For all their deliberate effort to antagonize and shock, the Manic Street Preachers came at the British charts in the early ’90s with a strongly traditional pop sound — which they quickly outgrew. If the band got a lot of bat-biting mileage out of an early episode in which rhythm guitarist Richey James razored “4Real” into his arm in bloody response to a rock critic’s impertinent question about the band’s sincerity, that was nothing to compare to the cliffhanger with which he bowed out of the rat race — and likely off this mortal coil — several years later.
Initially, the mascara-lined Welsh glam quartet essentially hijacked the old new wave and dressed it up with nouveau arena-rock cynicism. Right before the UK was overrun by copyists, revivalists and dated attitude- mongers, the Manic Street Preachers made it their mission to update the great rock’n’roll swindle for a clientele that considered the Clash and Sex Pistols golden oldtimers. In fact, there’s nothing on Generation Terrorists that Generation X (and, earlier, Mott the Hoople or Slade) hadn’t done with greater élan more than a decade earlier. Admittedly, Billy Idol never thought of dissing American music institutions in his song titles, as the Manics did with “Motown Junk,” one of the five UK single sides compiled as Stay Beautiful.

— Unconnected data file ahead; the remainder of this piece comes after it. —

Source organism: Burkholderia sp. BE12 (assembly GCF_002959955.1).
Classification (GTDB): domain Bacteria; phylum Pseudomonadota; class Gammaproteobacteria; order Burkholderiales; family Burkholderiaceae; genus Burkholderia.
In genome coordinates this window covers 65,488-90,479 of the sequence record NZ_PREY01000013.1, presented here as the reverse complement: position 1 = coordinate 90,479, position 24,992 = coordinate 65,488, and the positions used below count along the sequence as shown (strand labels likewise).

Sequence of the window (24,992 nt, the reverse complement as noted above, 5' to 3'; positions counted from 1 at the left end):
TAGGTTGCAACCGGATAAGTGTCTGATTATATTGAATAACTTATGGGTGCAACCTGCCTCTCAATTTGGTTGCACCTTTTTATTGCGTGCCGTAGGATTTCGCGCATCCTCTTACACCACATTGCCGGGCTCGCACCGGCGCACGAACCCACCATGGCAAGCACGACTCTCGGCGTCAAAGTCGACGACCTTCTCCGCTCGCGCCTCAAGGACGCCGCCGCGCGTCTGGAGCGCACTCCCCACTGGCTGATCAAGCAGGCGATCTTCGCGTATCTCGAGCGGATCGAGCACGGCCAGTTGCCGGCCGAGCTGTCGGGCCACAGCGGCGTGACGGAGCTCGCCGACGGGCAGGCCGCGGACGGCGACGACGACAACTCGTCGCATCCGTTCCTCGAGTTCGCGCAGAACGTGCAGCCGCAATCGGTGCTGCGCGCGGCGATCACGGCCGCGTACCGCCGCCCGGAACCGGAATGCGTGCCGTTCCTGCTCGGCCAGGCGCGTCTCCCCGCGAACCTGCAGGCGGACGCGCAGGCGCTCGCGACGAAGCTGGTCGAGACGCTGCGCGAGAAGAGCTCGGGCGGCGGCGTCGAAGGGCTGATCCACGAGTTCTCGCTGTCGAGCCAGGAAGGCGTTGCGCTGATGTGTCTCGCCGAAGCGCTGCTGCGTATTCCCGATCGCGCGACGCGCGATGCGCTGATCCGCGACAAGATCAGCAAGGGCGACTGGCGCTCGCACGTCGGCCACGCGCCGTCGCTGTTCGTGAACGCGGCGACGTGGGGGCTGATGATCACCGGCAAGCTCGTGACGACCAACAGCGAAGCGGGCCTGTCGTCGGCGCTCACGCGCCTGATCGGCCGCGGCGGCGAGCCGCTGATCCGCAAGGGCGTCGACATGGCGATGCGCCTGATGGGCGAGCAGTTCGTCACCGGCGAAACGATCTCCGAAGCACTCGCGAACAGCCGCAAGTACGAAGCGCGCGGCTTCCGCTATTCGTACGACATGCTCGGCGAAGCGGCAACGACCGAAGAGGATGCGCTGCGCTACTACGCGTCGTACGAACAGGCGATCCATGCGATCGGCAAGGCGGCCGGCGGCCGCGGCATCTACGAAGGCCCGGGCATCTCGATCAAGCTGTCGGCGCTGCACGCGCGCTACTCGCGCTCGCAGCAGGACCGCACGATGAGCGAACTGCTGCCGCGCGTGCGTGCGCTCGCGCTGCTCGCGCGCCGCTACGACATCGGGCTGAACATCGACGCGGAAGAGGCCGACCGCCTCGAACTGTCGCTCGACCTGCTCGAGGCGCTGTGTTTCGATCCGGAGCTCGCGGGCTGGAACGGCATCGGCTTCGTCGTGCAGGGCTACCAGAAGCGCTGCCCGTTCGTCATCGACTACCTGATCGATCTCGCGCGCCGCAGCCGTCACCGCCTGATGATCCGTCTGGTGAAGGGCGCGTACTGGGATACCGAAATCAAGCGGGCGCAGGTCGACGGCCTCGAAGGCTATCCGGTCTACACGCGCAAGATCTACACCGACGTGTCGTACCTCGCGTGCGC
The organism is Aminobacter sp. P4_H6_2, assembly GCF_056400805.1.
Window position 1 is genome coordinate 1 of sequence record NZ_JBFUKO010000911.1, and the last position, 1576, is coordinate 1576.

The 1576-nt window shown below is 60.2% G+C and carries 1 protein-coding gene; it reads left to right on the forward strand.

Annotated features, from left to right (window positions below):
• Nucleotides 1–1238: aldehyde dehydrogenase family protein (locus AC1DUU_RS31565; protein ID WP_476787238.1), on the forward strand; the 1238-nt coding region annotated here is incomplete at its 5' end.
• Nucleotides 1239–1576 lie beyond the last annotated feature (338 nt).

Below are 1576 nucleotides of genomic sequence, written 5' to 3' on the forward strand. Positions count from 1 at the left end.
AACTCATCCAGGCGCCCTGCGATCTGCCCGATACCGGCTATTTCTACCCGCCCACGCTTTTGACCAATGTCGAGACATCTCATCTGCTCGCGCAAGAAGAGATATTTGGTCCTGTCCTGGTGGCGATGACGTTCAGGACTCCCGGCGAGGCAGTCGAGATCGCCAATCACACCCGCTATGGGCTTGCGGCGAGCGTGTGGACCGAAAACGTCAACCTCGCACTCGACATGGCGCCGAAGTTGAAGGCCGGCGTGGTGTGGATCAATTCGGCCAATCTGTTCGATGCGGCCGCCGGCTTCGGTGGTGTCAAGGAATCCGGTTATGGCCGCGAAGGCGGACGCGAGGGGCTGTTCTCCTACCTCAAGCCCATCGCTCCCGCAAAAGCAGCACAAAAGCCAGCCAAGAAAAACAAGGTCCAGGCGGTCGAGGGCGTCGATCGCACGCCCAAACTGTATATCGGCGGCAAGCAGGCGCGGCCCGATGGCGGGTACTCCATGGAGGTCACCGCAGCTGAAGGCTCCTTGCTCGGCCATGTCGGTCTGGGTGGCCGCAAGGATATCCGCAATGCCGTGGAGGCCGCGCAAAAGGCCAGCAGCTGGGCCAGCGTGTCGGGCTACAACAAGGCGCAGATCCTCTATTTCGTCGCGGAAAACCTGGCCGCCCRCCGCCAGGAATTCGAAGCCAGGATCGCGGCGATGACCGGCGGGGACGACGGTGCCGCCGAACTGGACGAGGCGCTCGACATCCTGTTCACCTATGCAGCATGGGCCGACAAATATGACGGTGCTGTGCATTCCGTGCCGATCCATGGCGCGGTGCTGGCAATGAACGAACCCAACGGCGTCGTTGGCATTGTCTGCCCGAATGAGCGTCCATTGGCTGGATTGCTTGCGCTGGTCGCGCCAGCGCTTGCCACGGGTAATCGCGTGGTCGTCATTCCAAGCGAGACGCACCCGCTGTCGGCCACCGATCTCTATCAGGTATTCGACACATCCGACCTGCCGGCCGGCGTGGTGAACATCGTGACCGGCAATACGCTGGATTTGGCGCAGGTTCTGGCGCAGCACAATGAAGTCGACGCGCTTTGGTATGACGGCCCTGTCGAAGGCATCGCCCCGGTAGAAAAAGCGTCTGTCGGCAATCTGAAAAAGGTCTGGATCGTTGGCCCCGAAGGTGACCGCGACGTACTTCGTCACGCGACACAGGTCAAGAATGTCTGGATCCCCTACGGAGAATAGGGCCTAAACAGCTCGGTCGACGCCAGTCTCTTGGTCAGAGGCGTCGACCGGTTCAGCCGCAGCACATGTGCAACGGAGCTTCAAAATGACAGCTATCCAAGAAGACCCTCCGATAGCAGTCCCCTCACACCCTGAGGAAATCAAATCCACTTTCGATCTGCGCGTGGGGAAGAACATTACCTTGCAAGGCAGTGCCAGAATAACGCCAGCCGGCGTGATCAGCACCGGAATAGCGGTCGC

Less terrorists than cat bandits, the Manics are so concerned with cutting dashing figures that the loot nearly gets left at the job. Still, the debut album gets by on chunky singalong rock anthems (melodies by singer/guitarist James Dean Bradfield and drummer Sean Moore) and credibly sharp topical lyrics (written by James and bassist Nicky Wire). The songs concern consumerism (“Slash n’ Burn,”), exploitation of models (“Little Baby Nothing,” with sections sung by Traci Lords), youth culture (the particularly insightful “Stay Beautiful”), drugs (“Another Invented Disease”) and politics (“Democracy Coma,” “You Love Us”). “Condemned to Rock’n’Roll,” one of the record’s most metallic numbers, offers a most uncontemporary vision of history: “The past is so beautiful / The future like a corpse in snow.” (The original British edition omits “Democracy Coma” but contains five songs excised from the US release, including “Spectators of Suicide,” “So Dead” and the provocative “Methadone Pretty,” all of which fall short musically but stress the complicated — or is that just confused? — intelligence of the band’s soapbox.) The Little Baby Nothing EP uses the song’s single version and adds lame live takes of “You Love Us” and two other songs, recorded in a Japanese club in mid-’92.